There’s an adage we’re all familiar with: Those who do not learn from history, are doomed to repeat it. Well, six months shy of twenty years into this new millennium, and “Those” can be substituted for the Russian government when it comes to nuclear technology. By now anyone with a cell phone or eyes to read a newspaper knows about the failed nuclear test in Sarov, a closed Russian city near the White Sea. Sarov is one of Russia’s many test cities—an entire walled-off encampment in which the Russian state nuclear agency Rosatom, frequently conducts nuclear activities that quickly fall under the shadow of one of the world’s least transparent governments. Unsurprisingly, little information has come forth in the nearly two weeks since the incident—including a death toll that was rescinded and then republished beneath a tidal wave of international skepticism.
While we know very little about what occurred—rumors have abounded of visible explosions in the dead of night, radiation spikes on the screens of global nuclear watchdog organizations run on iodine in surrounding towns (iodine is believed to lessen the thyroid gland’s ability to absorb radiation), a fleet of gas masks being shipped in on carefully concealed trucks bearing governmental seals, and most unnerving, the allusion of the whole affair to the nefarious and shadow-like Skyfall missile project—a cruise missile with unlimited range courtesy of a nuclear engine. The Russian government has naturally denied everything, insisting the incident was a scientific experiment that failed. Eerily enough, this was nearly verbatim to their Chernobyl response until it became impossible to conceal the abhorrent truth any longer. We’re hoping that this time, that moment for the world doesn’t come when the sky is falling—and a warhead at its arrow-point.
One thing we do know for certain is that the incident, whatever it was, involved the use of a small modular nuclear reactor. As a digital instrumentation manufacturer with forty-five years of melding our technology to progressive applications, and most recently within the nuclear industry, Otek is keenly interested in SMR’s. Even for, at its very base level, the enormous technological potentialities these compact little marvels may hold for our future.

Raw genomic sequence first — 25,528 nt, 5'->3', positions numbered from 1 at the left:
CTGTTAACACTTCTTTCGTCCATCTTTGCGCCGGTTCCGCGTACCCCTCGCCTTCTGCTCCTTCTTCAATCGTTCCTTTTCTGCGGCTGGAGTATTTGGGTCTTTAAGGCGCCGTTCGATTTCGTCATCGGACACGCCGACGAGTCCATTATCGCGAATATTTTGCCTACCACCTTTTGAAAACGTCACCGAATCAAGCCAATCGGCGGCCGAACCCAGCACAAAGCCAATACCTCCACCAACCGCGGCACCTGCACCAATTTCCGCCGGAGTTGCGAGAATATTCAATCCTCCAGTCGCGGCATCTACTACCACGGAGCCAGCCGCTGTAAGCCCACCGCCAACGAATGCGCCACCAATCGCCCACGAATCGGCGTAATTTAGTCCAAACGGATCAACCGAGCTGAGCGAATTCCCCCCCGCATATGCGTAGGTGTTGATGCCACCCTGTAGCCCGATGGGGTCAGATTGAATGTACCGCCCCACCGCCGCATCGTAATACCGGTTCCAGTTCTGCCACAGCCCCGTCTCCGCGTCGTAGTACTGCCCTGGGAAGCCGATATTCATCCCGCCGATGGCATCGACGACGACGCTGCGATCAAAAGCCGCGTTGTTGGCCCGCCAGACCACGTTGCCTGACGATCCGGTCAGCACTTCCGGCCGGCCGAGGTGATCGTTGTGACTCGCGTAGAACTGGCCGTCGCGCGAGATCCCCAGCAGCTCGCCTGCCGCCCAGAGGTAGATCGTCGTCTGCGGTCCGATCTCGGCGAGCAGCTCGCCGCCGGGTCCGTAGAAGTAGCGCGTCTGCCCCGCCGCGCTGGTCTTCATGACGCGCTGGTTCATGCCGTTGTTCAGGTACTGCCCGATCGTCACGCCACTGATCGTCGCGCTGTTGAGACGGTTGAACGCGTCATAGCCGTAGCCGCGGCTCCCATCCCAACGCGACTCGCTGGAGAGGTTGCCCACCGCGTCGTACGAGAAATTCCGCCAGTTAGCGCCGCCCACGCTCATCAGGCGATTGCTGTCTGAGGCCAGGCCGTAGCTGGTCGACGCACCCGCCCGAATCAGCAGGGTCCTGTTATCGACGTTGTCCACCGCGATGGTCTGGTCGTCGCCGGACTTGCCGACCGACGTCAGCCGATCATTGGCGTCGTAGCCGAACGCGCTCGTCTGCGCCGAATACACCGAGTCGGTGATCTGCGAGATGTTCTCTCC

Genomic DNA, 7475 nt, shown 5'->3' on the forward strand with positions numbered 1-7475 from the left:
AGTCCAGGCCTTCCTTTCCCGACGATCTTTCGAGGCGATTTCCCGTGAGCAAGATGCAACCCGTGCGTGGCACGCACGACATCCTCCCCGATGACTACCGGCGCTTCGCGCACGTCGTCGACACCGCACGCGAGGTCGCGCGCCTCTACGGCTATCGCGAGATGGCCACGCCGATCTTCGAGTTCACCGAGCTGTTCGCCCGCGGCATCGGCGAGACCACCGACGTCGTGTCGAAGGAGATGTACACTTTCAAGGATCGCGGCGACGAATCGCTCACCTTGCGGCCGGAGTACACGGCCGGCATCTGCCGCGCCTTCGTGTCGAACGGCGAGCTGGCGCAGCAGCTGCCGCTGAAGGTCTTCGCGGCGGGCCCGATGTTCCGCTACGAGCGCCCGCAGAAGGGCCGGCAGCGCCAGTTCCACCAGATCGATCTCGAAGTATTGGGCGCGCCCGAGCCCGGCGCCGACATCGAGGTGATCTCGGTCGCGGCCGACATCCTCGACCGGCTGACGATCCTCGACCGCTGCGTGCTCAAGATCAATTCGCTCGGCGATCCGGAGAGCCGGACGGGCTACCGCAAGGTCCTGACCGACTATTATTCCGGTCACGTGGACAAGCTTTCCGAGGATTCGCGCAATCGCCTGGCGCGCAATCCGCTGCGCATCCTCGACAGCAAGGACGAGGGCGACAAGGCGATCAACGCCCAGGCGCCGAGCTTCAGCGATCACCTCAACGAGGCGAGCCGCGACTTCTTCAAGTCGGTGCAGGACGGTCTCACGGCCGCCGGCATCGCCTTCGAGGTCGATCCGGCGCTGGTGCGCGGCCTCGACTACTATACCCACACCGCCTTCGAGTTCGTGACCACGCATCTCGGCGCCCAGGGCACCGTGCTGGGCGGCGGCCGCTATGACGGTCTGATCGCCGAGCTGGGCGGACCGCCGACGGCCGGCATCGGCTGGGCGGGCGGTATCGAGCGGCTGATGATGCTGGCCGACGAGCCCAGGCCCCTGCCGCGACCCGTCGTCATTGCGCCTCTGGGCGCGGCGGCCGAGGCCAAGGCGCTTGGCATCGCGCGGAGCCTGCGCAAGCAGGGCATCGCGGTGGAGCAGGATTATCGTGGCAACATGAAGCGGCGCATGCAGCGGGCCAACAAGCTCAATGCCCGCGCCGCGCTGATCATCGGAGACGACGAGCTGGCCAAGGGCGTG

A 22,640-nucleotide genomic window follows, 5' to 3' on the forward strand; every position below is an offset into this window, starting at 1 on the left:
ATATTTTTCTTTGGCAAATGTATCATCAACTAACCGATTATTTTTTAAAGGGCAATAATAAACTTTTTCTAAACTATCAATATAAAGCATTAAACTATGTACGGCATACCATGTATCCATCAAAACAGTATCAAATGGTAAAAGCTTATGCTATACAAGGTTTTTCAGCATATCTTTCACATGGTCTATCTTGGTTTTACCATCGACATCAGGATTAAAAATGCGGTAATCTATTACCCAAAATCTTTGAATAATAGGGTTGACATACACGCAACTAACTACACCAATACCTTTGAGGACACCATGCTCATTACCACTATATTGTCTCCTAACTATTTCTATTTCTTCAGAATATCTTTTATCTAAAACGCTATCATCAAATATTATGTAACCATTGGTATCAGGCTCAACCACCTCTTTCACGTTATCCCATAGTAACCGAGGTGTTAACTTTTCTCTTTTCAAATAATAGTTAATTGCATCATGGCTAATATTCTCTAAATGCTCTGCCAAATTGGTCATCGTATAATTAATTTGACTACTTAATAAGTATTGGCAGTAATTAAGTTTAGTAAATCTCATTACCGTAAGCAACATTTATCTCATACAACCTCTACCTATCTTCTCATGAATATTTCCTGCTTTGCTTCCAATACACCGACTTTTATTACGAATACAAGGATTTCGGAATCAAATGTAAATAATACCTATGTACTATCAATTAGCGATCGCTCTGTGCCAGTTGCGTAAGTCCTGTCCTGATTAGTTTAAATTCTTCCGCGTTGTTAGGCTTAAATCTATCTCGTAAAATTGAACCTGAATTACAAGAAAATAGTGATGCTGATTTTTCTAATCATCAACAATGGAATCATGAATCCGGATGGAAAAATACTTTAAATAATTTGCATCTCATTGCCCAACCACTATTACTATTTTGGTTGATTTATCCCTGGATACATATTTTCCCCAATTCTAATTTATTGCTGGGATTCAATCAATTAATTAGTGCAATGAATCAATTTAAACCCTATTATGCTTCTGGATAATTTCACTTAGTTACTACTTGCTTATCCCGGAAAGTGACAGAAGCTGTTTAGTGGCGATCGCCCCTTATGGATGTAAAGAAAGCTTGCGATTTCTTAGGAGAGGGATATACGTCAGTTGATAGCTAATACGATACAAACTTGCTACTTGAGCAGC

Small modular reactors (SMRs) are defined as nuclear reactors generally 300MWe equivalent or less, designed with modular technology using module factory fabrication, pursuing economies of series production and short construction times. In our era of politically-inflamed tensions at the very word nuclear, and especially when common complaints of plant costs and building time arise at every turn or regulatory meeting, the minuscule presence, self-efficiency, and fluid construction planning of these SMR’s would fill a much-needed void within the industry.
In the western world, and driven primarily by private companies, SMR’s are part of a new wave of technological progression falling across the nuclear industry. As a Class 1E Appendix B company, Otek has engineered our patented instrumentation to meet the rising challenge of analog obsolescence—our Plug & Play ideology means that using our two most popular meters the NTM and SSAM, we replace obsolete analog technology one by one or all at once using the same wiring and operators you’ve always worked with, all with the ease of unplugging the past and plugging in Otek.
We can’t speak for Mr. Putin and whatever clandestine proliferation he’s playing within the dark—but we can speak for our effort to get the American nuclear industry back to preeminence within this country and beyond.
Interested in how we’re doing that? Feel free to give us a call at 520-748-7900 or send our sales team an email at firstname.lastname@example.org